Which job categories did we focus on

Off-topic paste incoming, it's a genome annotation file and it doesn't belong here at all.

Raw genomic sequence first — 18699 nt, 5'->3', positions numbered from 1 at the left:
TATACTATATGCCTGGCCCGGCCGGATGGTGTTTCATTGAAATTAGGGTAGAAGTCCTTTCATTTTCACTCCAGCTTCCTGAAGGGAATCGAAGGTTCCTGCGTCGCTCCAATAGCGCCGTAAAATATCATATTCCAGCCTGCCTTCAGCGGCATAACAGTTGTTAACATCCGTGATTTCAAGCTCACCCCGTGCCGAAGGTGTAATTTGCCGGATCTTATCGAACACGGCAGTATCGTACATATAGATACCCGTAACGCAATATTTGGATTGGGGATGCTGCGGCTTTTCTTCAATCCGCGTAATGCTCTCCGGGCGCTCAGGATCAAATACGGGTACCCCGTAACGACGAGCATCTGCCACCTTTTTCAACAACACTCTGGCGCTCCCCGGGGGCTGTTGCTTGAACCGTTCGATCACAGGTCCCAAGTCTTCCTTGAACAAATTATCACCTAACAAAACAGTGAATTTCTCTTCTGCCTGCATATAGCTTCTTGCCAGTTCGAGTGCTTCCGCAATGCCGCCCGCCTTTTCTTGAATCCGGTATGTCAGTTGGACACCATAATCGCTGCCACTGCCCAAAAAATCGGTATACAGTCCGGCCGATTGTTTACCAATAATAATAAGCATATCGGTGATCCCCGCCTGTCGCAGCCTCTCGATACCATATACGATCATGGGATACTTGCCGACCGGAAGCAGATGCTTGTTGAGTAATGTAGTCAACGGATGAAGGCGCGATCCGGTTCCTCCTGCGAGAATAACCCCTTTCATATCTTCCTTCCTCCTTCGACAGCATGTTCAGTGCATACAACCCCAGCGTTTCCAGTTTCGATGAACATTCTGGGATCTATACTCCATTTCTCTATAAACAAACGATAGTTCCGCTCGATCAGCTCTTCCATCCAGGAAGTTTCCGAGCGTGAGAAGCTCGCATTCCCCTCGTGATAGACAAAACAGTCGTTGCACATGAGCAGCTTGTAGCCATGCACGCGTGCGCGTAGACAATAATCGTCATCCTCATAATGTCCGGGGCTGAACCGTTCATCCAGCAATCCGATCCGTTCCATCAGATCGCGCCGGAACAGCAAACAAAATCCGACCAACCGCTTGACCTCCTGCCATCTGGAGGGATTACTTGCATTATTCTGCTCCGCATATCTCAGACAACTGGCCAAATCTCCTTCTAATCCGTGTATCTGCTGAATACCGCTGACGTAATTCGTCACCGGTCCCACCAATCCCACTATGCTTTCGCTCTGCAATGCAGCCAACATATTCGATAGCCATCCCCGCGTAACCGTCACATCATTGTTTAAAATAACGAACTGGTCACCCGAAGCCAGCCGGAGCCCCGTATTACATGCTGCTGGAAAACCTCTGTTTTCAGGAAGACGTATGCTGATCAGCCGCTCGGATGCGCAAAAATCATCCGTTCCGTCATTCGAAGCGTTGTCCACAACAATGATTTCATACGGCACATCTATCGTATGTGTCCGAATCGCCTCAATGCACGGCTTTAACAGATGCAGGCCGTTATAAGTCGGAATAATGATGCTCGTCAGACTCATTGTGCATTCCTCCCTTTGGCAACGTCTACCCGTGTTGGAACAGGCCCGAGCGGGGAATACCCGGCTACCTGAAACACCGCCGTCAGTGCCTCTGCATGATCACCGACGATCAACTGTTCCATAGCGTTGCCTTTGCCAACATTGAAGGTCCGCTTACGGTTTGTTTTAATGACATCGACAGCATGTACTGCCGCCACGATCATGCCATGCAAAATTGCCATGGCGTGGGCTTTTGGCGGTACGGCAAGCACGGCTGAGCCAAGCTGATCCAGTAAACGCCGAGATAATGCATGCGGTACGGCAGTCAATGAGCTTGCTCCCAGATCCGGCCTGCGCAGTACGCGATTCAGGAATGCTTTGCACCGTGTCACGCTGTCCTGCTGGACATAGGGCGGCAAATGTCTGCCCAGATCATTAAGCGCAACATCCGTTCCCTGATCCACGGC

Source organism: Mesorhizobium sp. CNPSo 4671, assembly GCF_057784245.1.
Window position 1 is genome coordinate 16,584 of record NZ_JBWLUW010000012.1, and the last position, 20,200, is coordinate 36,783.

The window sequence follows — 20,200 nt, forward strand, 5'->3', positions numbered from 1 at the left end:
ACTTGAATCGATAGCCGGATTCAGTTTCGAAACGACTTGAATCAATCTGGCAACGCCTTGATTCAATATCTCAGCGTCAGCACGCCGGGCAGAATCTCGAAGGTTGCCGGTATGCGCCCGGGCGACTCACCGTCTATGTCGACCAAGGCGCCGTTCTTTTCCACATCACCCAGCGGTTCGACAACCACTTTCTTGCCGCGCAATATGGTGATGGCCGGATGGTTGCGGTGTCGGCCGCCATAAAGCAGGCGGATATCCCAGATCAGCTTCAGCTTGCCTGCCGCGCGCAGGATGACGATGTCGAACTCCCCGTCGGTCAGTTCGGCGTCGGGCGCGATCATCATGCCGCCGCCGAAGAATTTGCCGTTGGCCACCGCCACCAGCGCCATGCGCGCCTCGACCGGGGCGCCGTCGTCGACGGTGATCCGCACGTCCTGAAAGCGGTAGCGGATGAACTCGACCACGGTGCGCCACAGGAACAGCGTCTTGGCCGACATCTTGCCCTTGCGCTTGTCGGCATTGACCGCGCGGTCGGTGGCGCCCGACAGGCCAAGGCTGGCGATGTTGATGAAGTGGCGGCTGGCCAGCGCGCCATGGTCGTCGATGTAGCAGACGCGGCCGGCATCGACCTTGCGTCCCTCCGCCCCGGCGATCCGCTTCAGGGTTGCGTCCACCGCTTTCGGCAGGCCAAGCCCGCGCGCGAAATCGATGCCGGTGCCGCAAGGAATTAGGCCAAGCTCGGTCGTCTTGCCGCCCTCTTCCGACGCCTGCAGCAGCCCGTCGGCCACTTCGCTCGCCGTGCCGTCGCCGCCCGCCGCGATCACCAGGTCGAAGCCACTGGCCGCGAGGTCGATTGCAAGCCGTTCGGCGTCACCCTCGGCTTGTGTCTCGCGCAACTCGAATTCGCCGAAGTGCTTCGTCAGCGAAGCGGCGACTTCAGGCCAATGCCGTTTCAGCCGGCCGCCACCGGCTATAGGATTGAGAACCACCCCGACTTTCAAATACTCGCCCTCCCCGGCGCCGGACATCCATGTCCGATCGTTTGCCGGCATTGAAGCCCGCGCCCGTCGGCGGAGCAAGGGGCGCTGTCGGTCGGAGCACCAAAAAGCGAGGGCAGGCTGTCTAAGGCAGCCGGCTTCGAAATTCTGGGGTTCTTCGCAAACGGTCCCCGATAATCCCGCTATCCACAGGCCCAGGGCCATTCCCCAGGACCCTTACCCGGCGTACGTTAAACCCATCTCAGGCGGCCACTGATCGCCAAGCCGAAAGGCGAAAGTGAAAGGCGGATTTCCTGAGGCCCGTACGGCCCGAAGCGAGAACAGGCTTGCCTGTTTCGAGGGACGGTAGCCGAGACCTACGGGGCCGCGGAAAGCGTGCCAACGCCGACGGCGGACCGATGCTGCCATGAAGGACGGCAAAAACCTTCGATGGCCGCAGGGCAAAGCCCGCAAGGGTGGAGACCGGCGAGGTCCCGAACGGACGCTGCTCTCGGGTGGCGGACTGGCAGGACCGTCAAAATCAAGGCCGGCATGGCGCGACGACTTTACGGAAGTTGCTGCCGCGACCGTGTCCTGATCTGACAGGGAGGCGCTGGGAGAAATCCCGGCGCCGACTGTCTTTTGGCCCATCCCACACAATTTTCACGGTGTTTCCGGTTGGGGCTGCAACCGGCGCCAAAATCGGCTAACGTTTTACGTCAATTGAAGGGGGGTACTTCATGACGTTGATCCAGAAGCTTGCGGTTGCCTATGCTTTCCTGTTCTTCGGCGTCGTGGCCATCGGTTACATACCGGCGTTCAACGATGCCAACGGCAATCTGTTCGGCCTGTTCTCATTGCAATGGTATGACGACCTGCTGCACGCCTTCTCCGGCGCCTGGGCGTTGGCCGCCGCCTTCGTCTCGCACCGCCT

Silicon Valley at a crossroads